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Asylum Training

At various points in your asylum representation, you may need to file a procedural motion with the immigration court. This might be a Motion for a Continuance if you need to request a later hearing date; a Motion for Telephonic Appearance or Telephonic Testimony; or a Motion to Accept Late-Filed Evidence.  On this page you will find sample motions that you can use and adapt. As always, make sure to consult the Immigration Court Practice Manual for detailed instructions on formatting and submission of motions. 

One of the challenges in detained asylum cases is working with a trauma survivor. The resources on this page provide techniques and guidance on how to effectively represent a trauma survivor, as well as how to recognize and handle secondary trauma. 

Throughout the asylum representation, you will need to research various aspects of asylum law. The resources below address asylum law generally, as well as selected specific issues.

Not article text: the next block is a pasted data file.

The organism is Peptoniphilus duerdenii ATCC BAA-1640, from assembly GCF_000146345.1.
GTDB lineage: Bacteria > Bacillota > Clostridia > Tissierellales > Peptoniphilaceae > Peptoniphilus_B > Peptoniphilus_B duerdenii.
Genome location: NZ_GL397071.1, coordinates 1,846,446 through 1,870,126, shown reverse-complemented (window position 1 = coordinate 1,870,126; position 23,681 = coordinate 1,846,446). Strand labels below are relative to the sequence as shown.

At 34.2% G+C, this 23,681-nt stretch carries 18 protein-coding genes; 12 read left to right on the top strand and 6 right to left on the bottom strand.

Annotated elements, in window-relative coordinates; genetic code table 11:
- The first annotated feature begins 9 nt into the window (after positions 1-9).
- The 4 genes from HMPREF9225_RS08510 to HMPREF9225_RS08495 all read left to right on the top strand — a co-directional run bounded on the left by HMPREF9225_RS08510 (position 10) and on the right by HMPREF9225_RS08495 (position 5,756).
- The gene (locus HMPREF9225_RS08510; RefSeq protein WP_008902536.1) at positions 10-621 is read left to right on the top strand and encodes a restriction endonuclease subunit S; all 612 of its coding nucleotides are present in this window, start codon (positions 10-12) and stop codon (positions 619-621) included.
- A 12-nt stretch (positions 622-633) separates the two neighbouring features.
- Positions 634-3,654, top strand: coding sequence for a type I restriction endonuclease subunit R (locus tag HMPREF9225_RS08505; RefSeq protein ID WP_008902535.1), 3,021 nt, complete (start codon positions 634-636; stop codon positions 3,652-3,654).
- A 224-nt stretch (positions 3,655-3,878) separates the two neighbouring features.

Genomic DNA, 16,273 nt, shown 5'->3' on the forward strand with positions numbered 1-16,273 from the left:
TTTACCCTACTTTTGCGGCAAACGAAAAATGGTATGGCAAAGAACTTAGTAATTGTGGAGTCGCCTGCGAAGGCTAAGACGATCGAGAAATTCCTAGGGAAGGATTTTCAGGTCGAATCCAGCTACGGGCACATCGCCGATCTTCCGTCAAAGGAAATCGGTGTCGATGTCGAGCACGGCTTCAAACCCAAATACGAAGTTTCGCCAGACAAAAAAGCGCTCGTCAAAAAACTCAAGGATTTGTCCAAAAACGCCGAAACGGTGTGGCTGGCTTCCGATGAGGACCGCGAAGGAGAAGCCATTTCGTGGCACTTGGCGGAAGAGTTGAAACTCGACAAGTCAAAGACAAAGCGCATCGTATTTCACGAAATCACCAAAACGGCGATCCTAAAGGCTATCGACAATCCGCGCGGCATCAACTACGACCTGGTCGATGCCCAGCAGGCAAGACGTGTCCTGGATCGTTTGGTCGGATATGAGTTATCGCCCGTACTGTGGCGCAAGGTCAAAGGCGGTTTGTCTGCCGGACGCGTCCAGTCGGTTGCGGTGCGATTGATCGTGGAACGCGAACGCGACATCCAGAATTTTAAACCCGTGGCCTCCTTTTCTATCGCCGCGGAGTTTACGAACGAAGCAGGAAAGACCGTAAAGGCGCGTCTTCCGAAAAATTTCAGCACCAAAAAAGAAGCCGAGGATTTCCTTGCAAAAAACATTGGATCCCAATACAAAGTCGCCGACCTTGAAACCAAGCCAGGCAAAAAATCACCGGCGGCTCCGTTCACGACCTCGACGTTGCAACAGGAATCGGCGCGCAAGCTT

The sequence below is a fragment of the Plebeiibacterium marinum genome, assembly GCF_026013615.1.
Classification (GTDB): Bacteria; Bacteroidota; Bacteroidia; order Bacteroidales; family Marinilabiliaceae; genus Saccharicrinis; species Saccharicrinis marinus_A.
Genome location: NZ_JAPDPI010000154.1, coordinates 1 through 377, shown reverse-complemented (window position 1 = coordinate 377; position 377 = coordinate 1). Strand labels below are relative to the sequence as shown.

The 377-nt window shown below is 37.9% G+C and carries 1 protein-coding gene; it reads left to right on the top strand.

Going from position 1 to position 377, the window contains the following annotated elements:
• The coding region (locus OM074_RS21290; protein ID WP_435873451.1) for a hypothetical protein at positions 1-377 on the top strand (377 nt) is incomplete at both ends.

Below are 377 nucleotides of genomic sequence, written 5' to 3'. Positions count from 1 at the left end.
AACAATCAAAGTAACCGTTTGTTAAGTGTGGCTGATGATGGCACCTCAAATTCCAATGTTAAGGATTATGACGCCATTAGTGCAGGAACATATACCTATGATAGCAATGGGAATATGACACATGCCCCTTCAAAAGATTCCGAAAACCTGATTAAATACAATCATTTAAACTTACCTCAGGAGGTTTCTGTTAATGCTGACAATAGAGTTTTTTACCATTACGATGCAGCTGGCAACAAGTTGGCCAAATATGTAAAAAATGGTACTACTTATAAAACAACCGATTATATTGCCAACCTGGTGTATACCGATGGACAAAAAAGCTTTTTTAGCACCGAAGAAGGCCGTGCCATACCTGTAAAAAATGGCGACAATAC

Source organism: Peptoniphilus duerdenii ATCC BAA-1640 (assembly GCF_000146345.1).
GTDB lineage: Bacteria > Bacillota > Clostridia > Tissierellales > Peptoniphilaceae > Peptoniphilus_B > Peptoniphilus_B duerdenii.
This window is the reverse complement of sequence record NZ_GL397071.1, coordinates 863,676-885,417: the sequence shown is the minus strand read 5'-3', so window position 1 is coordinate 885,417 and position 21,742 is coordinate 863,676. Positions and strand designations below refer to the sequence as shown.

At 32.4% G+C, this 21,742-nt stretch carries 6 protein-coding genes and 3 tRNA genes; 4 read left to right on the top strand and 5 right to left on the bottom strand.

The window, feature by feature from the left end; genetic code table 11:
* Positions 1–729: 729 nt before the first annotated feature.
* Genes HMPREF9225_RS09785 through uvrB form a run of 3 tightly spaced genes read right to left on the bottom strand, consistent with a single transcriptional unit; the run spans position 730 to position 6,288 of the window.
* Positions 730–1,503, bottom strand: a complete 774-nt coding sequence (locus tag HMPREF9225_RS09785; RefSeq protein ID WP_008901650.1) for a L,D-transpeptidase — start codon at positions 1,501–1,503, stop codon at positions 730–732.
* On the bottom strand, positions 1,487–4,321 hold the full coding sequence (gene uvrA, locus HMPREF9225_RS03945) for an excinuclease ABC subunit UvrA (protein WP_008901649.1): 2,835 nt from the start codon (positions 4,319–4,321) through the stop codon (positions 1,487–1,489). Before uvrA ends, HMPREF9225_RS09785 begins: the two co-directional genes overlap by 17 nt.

The first several immigration court appearances in an asylum case are generally one or more “master calendar” hearings. These materials on this page will walk you through what Master Calendars are, how they work, and how to prepare for them. 

In the weeks leading up to your client’s individual hearing, you will prepare your client and any witnesses to testify. The materials on this page will help you prepare for the hearing. 

There are many possible outcomes at the end of an individual hearing. The materials on this page will provide you with information about the different possible IJ decisions and what they mean, as well as practical guidance to give your client about what happens after the decision. 

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